Some of the material in is restricted to members of the community. By logging in, you may be able to gain additional access to certain collections or items. If you have questions about access or logging in, please use the form on the Contact Page.
LCMs (landing craft, mechanized) played a number of important roles in World War II. Despite their significance, they have rarely been analyzed in the archaeological record. This thesis presents a model used to help identify and evaluate a shipwreck site (8FR892) in Franklin County, Florida, home to Camp Gordon Johnston, a World War II Amphibious Training Center. The data on which the model is based was useful in assessing site 8FR892 and was successful in demonstrating that 8FR892 is not a LCM. The model considers pre-depositional, depositional, and post-depositional processes that may affect the condition of submerged steel-hulled vessels in a number of environments and therefore has applications to identify submerged LCM sites around the world.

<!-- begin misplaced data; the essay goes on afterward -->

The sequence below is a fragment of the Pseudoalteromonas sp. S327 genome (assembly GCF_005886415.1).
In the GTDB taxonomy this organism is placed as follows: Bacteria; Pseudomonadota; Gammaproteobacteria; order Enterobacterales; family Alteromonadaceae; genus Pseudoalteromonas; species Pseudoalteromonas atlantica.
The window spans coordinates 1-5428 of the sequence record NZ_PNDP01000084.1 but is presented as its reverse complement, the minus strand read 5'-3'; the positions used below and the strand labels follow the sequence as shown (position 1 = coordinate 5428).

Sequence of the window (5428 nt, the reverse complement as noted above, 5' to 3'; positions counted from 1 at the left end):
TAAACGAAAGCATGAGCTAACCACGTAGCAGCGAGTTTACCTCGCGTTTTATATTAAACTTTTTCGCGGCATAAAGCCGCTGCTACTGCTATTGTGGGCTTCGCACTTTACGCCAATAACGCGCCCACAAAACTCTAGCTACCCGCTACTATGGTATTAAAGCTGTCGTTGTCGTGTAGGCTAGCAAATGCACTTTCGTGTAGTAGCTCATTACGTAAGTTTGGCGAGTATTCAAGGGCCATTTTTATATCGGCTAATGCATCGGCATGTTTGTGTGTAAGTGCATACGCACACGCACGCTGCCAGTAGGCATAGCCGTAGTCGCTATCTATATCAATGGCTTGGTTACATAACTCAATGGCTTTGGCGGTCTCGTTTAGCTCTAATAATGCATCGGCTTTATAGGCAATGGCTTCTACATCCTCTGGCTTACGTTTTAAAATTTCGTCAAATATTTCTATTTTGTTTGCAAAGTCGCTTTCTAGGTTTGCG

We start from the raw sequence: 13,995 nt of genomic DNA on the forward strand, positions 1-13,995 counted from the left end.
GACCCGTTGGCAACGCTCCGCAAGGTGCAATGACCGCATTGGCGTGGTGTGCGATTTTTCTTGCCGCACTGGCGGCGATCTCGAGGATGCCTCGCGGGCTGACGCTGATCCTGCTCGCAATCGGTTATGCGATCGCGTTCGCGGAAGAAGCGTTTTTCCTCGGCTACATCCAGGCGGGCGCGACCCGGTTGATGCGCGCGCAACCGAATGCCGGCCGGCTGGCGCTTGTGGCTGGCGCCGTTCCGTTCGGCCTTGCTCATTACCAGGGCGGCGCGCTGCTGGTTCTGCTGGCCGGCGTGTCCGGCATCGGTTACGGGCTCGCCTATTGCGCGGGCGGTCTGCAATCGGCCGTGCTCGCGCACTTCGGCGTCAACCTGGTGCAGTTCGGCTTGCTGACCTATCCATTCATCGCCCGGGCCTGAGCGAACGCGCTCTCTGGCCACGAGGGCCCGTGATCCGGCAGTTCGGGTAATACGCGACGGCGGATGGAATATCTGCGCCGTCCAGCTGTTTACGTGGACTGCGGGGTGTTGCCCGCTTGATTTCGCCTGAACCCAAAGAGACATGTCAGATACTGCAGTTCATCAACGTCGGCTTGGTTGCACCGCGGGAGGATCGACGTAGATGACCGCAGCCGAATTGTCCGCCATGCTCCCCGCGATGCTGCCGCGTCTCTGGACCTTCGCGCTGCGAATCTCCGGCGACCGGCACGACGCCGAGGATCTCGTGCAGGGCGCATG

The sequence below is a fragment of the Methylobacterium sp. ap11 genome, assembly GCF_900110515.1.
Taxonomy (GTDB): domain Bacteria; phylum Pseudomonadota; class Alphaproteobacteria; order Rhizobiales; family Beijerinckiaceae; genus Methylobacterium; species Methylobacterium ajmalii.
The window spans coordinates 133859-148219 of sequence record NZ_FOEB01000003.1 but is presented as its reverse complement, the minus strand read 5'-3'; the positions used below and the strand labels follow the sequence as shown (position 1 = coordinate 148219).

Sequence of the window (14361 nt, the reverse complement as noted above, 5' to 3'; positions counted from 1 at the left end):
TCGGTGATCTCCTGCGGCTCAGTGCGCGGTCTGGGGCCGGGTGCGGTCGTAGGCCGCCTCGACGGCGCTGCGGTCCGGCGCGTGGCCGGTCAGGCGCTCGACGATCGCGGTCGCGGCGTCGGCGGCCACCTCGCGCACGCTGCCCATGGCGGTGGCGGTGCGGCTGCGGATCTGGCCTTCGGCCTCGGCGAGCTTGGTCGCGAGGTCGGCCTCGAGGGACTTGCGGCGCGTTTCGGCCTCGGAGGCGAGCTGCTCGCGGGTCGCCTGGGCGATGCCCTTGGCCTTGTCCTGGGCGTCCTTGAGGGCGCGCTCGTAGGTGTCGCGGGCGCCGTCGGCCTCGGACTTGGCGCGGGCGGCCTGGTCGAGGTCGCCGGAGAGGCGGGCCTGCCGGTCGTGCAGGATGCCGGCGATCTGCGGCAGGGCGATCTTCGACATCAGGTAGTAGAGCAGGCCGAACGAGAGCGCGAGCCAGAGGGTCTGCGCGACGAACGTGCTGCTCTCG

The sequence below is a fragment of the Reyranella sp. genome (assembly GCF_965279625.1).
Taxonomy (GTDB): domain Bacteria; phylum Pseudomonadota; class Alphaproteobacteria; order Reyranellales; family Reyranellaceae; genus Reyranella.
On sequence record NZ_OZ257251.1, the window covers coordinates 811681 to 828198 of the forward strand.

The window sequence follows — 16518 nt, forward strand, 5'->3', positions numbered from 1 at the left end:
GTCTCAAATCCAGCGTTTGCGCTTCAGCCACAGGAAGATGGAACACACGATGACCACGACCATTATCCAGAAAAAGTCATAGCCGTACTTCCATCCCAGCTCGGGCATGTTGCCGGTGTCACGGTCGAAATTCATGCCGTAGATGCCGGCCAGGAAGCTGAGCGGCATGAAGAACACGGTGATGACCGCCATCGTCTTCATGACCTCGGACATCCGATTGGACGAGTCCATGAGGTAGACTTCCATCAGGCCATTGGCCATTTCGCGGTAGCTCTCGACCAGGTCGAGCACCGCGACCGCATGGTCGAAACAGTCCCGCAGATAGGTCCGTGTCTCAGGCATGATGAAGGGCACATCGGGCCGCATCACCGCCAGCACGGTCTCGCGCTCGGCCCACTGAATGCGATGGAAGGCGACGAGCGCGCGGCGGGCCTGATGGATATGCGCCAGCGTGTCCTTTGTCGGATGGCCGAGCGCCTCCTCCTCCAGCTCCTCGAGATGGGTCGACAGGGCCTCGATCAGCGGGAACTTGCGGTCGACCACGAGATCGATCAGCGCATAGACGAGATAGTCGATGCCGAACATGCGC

This Item is protected by copyright and/or related rights. You are free to use this Item in any way that is permitted by the copyright and related rights legislation that applies to your use. For other uses you need to obtain permission from the rights-holder(s). The copyright in theses and dissertations completed at Florida State University is held by the students who author them.